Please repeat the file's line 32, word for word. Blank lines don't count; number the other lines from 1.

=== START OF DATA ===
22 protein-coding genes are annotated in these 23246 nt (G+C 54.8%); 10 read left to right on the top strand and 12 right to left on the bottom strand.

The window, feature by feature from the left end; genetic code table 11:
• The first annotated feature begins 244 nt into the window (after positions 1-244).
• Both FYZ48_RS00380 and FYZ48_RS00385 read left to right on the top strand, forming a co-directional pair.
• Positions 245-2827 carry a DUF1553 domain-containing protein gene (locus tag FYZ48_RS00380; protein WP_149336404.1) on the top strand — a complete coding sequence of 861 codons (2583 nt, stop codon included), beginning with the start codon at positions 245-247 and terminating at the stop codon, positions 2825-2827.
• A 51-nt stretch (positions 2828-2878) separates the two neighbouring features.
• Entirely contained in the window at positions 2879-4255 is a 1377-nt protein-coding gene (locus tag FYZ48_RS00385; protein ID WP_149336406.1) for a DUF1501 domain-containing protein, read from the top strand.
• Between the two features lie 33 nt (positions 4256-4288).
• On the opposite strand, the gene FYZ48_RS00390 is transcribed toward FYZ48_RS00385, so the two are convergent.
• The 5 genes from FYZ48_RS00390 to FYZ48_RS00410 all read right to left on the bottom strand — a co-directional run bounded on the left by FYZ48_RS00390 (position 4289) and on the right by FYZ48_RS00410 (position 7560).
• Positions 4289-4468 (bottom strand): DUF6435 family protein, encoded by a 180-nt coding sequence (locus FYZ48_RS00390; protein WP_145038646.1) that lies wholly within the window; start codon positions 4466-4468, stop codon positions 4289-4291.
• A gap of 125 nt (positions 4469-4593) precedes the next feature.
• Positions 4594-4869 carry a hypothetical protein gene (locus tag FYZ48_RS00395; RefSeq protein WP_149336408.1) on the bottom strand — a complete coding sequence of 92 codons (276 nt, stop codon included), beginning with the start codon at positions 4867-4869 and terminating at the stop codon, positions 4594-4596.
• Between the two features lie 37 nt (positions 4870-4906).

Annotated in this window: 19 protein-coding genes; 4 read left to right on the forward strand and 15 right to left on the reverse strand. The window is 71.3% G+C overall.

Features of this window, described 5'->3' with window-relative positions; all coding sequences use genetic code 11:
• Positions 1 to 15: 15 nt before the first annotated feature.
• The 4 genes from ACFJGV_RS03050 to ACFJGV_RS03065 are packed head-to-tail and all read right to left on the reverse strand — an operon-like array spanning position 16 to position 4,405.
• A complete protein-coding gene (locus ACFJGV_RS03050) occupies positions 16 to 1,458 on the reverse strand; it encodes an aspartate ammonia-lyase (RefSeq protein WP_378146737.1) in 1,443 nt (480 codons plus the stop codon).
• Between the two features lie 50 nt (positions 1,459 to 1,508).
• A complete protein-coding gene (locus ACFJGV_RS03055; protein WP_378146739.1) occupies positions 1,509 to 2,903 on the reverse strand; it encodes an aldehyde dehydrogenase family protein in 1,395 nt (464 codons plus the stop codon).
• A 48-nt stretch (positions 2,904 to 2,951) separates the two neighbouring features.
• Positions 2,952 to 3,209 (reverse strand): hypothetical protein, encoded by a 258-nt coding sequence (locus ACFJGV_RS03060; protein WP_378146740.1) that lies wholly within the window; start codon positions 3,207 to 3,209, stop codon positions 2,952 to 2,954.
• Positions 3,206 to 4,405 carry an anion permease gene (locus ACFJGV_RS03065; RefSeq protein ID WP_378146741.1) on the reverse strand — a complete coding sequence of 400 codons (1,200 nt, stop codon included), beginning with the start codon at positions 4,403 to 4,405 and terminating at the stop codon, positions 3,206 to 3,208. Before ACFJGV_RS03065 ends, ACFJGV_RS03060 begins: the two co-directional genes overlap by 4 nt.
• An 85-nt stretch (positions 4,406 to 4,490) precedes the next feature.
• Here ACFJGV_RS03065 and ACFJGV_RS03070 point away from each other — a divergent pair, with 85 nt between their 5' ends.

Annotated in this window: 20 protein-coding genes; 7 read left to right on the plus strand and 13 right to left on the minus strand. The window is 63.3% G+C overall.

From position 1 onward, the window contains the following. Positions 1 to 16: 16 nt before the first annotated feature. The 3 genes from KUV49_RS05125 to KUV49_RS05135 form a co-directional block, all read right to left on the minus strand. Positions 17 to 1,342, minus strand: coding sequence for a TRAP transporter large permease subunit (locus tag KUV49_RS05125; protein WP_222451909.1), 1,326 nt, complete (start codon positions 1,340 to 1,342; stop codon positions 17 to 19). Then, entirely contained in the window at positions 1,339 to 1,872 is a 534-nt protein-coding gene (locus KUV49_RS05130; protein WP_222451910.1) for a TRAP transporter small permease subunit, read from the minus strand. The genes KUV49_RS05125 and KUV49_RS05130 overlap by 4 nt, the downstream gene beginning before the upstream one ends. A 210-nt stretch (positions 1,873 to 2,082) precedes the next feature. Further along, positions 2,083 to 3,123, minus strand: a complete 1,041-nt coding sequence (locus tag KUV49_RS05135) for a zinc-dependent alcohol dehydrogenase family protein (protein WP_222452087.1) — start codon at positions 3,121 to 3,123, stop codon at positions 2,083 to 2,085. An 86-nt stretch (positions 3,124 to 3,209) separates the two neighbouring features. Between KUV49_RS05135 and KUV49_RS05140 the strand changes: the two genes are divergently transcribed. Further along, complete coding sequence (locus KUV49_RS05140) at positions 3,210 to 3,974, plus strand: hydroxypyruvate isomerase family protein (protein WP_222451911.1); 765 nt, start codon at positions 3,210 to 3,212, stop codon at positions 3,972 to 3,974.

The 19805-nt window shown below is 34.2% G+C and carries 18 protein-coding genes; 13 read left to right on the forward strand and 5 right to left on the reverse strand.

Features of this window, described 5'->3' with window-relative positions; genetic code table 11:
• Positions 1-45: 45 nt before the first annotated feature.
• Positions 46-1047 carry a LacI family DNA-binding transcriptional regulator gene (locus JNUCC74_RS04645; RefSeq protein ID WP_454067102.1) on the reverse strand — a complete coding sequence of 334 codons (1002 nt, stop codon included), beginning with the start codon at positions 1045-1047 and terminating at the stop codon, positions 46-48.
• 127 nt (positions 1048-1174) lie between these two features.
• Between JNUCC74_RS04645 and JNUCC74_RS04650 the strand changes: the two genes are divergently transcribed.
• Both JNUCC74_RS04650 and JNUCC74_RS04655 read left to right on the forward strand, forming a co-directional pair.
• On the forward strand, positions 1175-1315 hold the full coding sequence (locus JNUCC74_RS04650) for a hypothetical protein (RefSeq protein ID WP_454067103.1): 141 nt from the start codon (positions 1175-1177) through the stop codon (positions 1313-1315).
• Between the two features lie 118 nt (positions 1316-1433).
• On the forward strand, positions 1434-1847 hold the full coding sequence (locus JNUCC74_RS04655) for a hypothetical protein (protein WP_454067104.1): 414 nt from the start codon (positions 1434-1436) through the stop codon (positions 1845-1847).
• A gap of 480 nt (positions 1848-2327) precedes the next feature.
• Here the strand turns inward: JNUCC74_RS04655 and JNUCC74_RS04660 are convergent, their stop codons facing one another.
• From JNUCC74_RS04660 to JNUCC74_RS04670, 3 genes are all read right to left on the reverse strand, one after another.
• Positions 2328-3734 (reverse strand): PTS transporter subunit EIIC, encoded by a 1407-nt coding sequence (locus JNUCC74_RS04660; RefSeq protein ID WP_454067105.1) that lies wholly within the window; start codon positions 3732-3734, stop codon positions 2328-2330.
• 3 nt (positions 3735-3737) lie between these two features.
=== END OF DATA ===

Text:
• Positions 46-1047 carry a LacI family DNA-binding transcriptional regulator gene (locus JNUCC74_RS04645; RefSeq protein ID WP_454067102.1) on the reverse strand — a complete coding sequence of 334 codons (1002 nt, stop codon included), beginning with the start codon at positions 1045-1047 and terminating at the stop codon, positions 46-48.